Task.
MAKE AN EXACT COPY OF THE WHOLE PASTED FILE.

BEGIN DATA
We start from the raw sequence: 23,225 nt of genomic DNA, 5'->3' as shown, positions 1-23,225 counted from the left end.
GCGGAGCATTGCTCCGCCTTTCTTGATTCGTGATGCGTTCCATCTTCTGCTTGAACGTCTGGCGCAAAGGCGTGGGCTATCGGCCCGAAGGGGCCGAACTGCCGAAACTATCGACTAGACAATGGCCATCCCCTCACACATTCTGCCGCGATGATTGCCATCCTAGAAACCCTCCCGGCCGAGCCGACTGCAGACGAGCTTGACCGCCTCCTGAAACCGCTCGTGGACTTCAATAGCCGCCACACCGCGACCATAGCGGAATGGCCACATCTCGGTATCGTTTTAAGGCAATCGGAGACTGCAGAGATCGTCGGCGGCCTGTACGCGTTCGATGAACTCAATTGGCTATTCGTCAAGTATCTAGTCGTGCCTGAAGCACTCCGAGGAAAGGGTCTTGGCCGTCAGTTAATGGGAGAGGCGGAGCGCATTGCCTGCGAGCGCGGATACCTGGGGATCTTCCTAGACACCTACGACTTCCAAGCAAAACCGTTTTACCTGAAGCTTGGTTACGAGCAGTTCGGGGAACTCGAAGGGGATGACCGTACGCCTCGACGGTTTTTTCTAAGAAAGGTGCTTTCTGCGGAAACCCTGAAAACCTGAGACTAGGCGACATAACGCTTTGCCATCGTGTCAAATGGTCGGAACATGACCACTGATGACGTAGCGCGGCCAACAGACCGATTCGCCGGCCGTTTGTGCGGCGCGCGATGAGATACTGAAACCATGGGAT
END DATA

We start from the raw sequence: 23,225 nt of genomic DNA, 5'->3' as shown, positions 1-23,225 counted from the left end.
GCGGAGCATTGCTCCGCCTTTCTTGATTCGTGATGCGTTCCATCTTCTGCTTGAACGTCTGGCGCAAAGGCGTGGGCTATCGGCCCGAAGGGGCCGAACTGCCGAAACTATCGACTAGACAATGGCCATCCCCTCACACATTCTGCCGCGATGATTGCCATCCTAGAAACCCTCCCGGCCGAGCCGACTGCAGACGAGCTTGACCGCCTCCTGAAACCGCTCGTGGACTTCAATAGCCGCCACACCGCGACCATAGCGGAATGGCCACATCTCGGTATCGTTTTAAGGCAATCGGAGACTGCAGAGATCGTCGGCGGCCTGTACGCGTTCGATGAACTCAATTGGCTATTCGTCAAGTATCTAGTCGTGCCTGAAGCACTCCGAGGAAAGGGTCTTGGCCGTCAGTTAATGGGAGAGGCGGAGCGCATTGCCTGCGAGCGCGGATACCTGGGGATCTTCCTAGACACCTACGACTTCCAAGCAAAACCGTTTTACCTGAAGCTTGGTTACGAGCAGTTCGGGGAACTCGAAGGGGATGACCGTACGCCTCGACGGTTTTTTCTAAGAAAGGTGCTTTCTGCGGAAACCCTGAAAACCTGAGACTAGGCGACATAACGCTTTGCCATCGTGTCAAATGGTCGGAACATGACCACTGATGACGTAGCGCGGCCAACAGACCGATTCGCCGGCCGTTTGTGCGGCGCGCGATGAGATACTGAAACCATGGGAT